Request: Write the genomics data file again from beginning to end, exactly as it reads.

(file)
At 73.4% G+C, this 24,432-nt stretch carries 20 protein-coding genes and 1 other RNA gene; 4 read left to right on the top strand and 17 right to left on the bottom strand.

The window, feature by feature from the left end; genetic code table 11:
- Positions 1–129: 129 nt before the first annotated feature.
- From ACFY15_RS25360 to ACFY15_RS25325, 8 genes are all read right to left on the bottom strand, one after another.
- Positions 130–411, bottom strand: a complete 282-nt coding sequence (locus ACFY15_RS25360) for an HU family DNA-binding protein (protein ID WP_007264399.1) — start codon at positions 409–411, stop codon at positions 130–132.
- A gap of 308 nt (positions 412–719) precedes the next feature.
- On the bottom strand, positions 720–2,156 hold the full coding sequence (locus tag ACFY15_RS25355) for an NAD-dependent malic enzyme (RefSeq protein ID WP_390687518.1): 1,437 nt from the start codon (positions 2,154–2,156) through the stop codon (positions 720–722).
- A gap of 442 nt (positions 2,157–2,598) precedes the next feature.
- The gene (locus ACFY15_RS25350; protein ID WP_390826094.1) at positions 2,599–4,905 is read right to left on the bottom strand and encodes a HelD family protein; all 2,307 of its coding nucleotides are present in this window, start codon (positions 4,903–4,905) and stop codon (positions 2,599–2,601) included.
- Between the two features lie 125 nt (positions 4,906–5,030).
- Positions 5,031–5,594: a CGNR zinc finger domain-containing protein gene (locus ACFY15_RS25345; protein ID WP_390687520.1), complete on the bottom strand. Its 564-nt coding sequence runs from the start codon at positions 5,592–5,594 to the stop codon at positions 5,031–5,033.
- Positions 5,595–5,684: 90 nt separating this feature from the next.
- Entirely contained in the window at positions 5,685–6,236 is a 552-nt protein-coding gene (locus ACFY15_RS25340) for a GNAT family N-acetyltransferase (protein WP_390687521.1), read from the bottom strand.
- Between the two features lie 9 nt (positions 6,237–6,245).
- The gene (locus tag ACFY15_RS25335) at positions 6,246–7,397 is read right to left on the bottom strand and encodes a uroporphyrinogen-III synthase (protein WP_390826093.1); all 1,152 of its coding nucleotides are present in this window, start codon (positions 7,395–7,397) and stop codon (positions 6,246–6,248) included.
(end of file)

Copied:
At 73.4% G+C, this 24,432-nt stretch carries 20 protein-coding genes and 1 other RNA gene; 4 read left to right on the top strand and 17 right to left on the bottom strand.

The window, feature by feature from the left end; genetic code table 11:
- Positions 1–129: 129 nt before the first annotated feature.
- From ACFY15_RS25360 to ACFY15_RS25325, 8 genes are all read right to left on the bottom strand, one after another.
- Positions 130–411, bottom strand: a complete 282-nt coding sequence (locus ACFY15_RS25360) for an HU family DNA-binding protein (protein ID WP_007264399.1) — start codon at positions 409–411, stop codon at positions 130–132.
- A gap of 308 nt (positions 412–719) precedes the next feature.
- On the bottom strand, positions 720–2,156 hold the full coding sequence (locus tag ACFY15_RS25355) for an NAD-dependent malic enzyme (RefSeq protein ID WP_390687518.1): 1,437 nt from the start codon (positions 2,154–2,156) through the stop codon (positions 720–722).
- A gap of 442 nt (positions 2,157–2,598) precedes the next feature.
- The gene (locus ACFY15_RS25350; protein ID WP_390826094.1) at positions 2,599–4,905 is read right to left on the bottom strand and encodes a HelD family protein; all 2,307 of its coding nucleotides are present in this window, start codon (positions 4,903–4,905) and stop codon (positions 2,599–2,601) included.
- Between the two features lie 125 nt (positions 4,906–5,030).
- Positions 5,031–5,594: a CGNR zinc finger domain-containing protein gene (locus ACFY15_RS25345; protein ID WP_390687520.1), complete on the bottom strand. Its 564-nt coding sequence runs from the start codon at positions 5,592–5,594 to the stop codon at positions 5,031–5,033.
- Positions 5,595–5,684: 90 nt separating this feature from the next.
- Entirely contained in the window at positions 5,685–6,236 is a 552-nt protein-coding gene (locus ACFY15_RS25340) for a GNAT family N-acetyltransferase (protein WP_390687521.1), read from the bottom strand.
- Between the two features lie 9 nt (positions 6,237–6,245).
- The gene (locus tag ACFY15_RS25335) at positions 6,246–7,397 is read right to left on the bottom strand and encodes a uroporphyrinogen-III synthase (protein WP_390826093.1); all 1,152 of its coding nucleotides are present in this window, start codon (positions 7,395–7,397) and stop codon (positions 6,246–6,248) included.